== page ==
Collaborative knowledge gardening

Next month I'll be giving a talk on social software to an audience of CTOs. To prime the pump, I've been spending some time with two of the newer services in the space: Flickr and Neither focuses primarily on the six-degrees-of-separation dynamic that drives LinkedIn, Orkut, Friendster, and Spoke. Flickr, as I would explain it to my friends and family, is a way to easily upload and share digital photos. And does the same thing for Web bookmarks.

To CTOs, though, I'd say that both are collaborative systems for building a shared database of items, developing a metadata vocabulary about the items, performing metadata-driven queries, and monitoring change in areas of interest. [Full story at]
While I was on vacation, this column percolated through the infosphere. Now that I'm back, I'm seeing some interesting ripple effects. It had already been apparent that in addition to monitoring the blog conversations swirling around a column, it would be interesting to monitor the traffic too. Not surprisingly, those two views have now begun to merge.

For example, several of the responses tracked here on also show up here in Bloglines. Fabio Sergio has the explanation:

I've joined the ranks of those using to keep track of random sightings.
In case you're interested here's freegorifero's page and its de-rigueur RSS feed.

The great folks over at FeedBurner have enhanced their SmartFeed to enable and Flickr users to neatly package their social bookmarks and photos together with their "regular" weblog feed.
This means that freegorifero's weblog RSS feed will now also include freegorifero's links.
Isn't life wonderful?

Talk about the power of small pieces, loosely joined. [freegorifero]
Although this feed splicing stuff is interesting, there are can be subtle consequences. For example, a link appearing in a linkblog (such as a feed) tends to represent a smaller investment of thought and effort than a link appearing in a "regular" blog. If the two sources of links remain distinct, I can choose to regard them separately or, at my discretion, merge them. If they're blended at the source, though, it may or may not be possible to recover that distinction.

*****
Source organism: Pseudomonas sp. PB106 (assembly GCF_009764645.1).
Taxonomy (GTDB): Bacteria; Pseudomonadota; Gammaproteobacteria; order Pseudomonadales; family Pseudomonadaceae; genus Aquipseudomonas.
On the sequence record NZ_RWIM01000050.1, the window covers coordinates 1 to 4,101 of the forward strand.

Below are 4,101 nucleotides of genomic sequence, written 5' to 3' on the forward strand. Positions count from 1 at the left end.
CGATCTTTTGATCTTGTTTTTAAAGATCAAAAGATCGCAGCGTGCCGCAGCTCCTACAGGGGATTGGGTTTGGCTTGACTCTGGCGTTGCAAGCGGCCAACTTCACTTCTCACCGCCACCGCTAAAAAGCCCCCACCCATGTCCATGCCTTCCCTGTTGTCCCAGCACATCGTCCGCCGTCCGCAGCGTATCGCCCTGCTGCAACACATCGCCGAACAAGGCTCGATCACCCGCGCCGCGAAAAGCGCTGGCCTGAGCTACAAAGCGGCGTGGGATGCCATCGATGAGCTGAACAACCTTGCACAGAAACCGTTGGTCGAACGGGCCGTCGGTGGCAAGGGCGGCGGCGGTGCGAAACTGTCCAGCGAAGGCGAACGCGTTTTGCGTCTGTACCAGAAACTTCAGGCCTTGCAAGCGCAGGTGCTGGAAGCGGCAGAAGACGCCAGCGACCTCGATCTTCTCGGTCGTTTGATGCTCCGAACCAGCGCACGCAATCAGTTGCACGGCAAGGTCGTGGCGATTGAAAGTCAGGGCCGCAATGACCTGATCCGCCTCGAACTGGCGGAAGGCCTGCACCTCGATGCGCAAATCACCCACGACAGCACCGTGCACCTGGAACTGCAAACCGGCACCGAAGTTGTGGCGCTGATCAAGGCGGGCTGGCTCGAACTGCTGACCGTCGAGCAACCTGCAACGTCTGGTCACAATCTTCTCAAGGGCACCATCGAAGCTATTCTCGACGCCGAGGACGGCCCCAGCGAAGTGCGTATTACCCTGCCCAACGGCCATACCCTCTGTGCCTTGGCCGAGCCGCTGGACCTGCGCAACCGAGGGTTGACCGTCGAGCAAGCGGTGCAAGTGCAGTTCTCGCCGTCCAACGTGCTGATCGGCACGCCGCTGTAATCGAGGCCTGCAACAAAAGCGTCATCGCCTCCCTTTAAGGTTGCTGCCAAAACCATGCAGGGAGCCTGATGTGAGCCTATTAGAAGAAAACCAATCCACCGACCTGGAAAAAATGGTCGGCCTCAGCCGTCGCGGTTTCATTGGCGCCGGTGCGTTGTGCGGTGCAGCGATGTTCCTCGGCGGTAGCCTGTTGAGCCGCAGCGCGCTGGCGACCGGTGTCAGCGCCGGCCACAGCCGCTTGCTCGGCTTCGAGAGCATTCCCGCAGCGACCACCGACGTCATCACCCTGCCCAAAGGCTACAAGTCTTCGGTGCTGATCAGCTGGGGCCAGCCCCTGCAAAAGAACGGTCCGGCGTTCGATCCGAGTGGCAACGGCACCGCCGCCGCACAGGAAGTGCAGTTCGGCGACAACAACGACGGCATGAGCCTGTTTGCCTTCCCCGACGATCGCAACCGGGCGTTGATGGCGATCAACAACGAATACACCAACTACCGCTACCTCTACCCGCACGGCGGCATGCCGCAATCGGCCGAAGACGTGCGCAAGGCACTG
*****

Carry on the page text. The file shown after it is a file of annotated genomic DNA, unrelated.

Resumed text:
Here's another interesting ripple effect I noticed. To help me decide which tags to assign to this item I'm now writing, I took advantage of the fact that the column it refers to has been percolating for a week. The tags that the collective applied to that column, excluding those used only once, were as follows:
              flickr: 10
                 web:  9
              social:  8
            software:  6
      socialsoftware:  6
           delicious:  6
       collaboration:  6
            metadata:  5
                tags:  4
           knowledge:  4
            taxonomy:  3
knowledge_management:  3
                  km:  3
            internet:  3
          folksonomy:  3
           community:  3
             tagging:  2
      socialnetworks:  2
     social_software:  2
         photography:  2
             network:  2
 knowledgemanagement:  2
               ideas:  2
       collaborative:  2
            articles:  2
This view helped me decide which tags to apply to this item. My choices were: flickr socialsoftware metadata folksonomy
I wrote a one-off script to create this view, as needed, for items that have been tagged by multiple users. The "folksonomy"-style services -- including, Flickr, and furl -- track tag popularity in a general way, but how would this more granular view of tag popularity influence behavior? I guess someone will try that experiment soon, and then we'll see.

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